A group of West Valley girls saw a lack of representation and diversity in the fields of robotics, so they took matters into their own hands.
Now known as the West Valley GEMS, which stands for Girls Empowering, Mentoring and Supporting, the group consists of current and former robotics students of the team that now teaches at the newly opened Edison School of Innovation.
The GEMS dedicate their time and expertise to mentor younger students and spark an interest in science, technology, engineering and mathematics (STEM) throughout the community at large, especially in other girls.
“We didn’t see as much in IQ (plastic robotics) because – that’s the younger kids – everyone’s doing that; they’re kind of learning the basics of robotics. But when we moved to EDR, which is the metal robots (for older, more advanced students), we see that it’s mostly boys. There’s not a lot of girls there,” explained Sidney Casillas, a ninth-grade student at Avondale’s Arizona Agribusiness and Equine Center – Estrella Mountain who volunteers as one of the GEMS.
“It’s kind of disheartening – I guess would be the right word – because it’s kind of hard to bond with the boys because they don’t want to talk to us. So, I mean, it’d be nice to have those other girls there who want to speak to us and can talk about the struggles that we’ve been through.”
The GEMS group was solidified last fall, though its roots date back much earlier. REC Foundation and VEX Robotics host Girl Powered events and encourage local groups to partner and hold their own. The students that now comprise GEMS got involved two years ago, and since then have held visits to Glendale’s START @ West-MEC campus and REI’s Litchfield Park distribution center.
According to the Glendale- and Peoria-serving K-8 STEM charter school’s principal, Cheryl Rose, successful Girl Powered events led them to increase the frequency, and following the school’s opening in August, the GEMS became an official group.
The group also applied for – and was awarded – an $8,000 STEM grant from Grand Canyon University (GCU). Its volunteers will present to GCU in May about how the grant has been used thus far.
The West Valley GEMS members participate in other events, too.
Four mentors attended the University of Arizona’s Connect2STEM event, which was held at the down- town Phoenix medical campus on January 26.
In the near future, the group will participate in Glendale Public Library’s Technology and Do-It- Yourself Fair, which is part of the Arizona SciTech Festival. The free event is noon to 4 p.m. Saturday, February 16.
Ten days later, the school will hold a community fair in conjunction with Harvest Church. (The Edison School of Innovation is located on the church grounds at the northwest corner of 83rd and Northern avenues.) From 5:30 to 7 p.m. Tuesday, February 26, the event will feature businesses from the community, a Goodwill re- cycling drive and fundraiser, a blood drive and more. The GEMS will be there, too.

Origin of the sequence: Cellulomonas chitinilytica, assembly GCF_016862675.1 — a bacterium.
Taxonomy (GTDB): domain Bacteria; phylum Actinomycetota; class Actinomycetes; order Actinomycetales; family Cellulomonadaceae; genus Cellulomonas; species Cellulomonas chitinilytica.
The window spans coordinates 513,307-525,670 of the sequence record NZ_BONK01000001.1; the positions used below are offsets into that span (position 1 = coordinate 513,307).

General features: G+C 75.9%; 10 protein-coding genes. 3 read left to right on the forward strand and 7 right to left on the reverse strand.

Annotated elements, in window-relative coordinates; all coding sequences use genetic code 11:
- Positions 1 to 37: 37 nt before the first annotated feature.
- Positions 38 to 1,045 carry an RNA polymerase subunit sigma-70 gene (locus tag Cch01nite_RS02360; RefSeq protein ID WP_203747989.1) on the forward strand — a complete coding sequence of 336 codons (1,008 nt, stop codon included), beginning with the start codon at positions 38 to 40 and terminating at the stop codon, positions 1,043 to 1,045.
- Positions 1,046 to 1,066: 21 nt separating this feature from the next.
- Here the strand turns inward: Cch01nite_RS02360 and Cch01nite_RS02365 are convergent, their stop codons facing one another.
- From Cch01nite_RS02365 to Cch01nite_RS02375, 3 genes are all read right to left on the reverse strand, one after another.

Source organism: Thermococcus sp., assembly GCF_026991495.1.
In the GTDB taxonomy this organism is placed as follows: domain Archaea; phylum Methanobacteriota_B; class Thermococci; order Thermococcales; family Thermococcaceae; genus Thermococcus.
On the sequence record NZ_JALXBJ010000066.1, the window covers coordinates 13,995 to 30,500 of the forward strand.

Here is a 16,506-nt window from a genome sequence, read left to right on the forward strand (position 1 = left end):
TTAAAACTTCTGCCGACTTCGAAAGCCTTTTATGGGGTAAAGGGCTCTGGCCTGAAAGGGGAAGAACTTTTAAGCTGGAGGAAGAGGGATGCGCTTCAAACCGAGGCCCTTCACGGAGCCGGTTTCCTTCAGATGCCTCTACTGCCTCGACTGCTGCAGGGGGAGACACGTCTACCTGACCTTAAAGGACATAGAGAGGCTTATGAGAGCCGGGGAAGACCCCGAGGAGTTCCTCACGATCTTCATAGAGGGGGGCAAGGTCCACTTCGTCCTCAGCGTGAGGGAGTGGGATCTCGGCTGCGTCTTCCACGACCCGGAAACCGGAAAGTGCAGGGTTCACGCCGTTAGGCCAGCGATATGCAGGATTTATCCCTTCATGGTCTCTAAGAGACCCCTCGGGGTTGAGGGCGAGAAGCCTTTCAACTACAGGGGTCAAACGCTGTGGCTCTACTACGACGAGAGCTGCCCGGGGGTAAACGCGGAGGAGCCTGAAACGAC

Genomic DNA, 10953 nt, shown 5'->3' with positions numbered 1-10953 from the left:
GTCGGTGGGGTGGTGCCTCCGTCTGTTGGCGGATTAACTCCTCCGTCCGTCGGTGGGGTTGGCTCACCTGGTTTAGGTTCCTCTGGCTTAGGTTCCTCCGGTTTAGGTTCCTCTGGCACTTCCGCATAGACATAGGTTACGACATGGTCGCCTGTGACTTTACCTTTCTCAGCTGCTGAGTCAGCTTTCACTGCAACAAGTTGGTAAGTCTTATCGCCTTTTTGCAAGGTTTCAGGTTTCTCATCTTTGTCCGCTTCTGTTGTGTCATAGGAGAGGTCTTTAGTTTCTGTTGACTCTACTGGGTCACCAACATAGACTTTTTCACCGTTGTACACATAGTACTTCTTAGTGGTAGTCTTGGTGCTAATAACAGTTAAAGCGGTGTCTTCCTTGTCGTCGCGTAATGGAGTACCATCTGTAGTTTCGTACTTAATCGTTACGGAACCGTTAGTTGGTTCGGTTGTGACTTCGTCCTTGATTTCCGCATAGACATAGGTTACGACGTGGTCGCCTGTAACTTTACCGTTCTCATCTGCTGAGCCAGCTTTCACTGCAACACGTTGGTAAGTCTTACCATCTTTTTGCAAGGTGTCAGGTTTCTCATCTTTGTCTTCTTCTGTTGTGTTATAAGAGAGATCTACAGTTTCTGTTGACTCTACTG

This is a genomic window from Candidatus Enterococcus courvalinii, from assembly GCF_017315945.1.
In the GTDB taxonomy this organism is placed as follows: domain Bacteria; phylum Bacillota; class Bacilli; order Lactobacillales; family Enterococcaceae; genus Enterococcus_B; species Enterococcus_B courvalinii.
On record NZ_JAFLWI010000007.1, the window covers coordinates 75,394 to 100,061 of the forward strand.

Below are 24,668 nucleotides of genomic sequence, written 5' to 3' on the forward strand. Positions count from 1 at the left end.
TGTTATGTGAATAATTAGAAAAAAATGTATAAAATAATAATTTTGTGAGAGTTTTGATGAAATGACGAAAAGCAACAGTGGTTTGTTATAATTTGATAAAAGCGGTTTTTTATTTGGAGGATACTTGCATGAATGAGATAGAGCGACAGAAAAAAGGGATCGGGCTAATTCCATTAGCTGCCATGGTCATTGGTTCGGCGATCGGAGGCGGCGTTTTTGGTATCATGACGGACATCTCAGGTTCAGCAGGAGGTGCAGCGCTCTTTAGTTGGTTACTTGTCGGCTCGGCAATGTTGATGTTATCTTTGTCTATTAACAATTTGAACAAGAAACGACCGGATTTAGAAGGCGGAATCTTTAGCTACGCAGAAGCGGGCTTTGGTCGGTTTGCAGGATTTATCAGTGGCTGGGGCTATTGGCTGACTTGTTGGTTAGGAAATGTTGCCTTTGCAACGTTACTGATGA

“It’s just another opportunity for the GEMS to let families know what they’re doing, the programs that they offer, because they feel very strongly about girls being involved in STEM,” Rose explained.
In late March, another Girl Powered event is planned at the START @ West-MEC campus, and, in April, the GEMS volunteered to help with the Kadima. Ventures’ Innovation Fair 2019 at the Phoenix Convention Center, though they are waiting for more information. That event is scheduled for Thursday, April 4, and Friday, April 5.
With more resources now, thanks to GCU’s grant, Rose says GEMS is ramping up. In June the group will hold a summer camp and next school year it will conduct biweekly meetings.
“We’re kind of in that birthing stage where we’ve done a little bit and now we’re getting ready to just go full force and get everything going full time,” Rose said.
Teams often travel to robotics com- petitions, too. VEX Robotics hosted a Night at the Museum competition in Chantilly, Va., in January, and the Prescott Mile High VRC Qualifying Competition MS/HS was earlier this month. On February 16, some students will participate in the Google VEX Turning Point High School Tournament in Sunnyvale, Calif., and in April the CREATE U.S. Open Robotics Championship’s VRC High School Division in Council Bluffs, Iowa.
The stigma against girls in robotics shows even at competitions, ac- cording to AAEC-EM ninth-grader Kaitlyn Strickland.
“We go to robotics competitions, and we won second place but no one, not even the sixth-place team, would want to pair with us just because they saw we’re girls and were like, ‘Oh, it must have been an accident you got to where you are,’” she said.
Rose added, “It’s one of the things that they wanted to do, is overcome that bias in the robotics world.”
Casillas noted that one of her fellow GEMS members was on a high school robotics team, but was never asked about her skills and was instead assumed to serve as an organizer.
Rose chimed in, “So she quit, be- cause she decided that that’s not why she joined.”
Now mostly in high school, the girls who comprise GEMS won’t al- ways be around, though. So, inspiring younger students to eventually take the reins is important.
“They’re currently seventh-grade students that are in the robotics (pro- gram at Edison School of Innovation),” Rose said. “They’re learning from the high school students so that they can take over the mentoring as they get older. It’s always wanting to make sure that we’re partnering students together
- And with older and younger students
- So that we can maintain the mentoring program over the years.”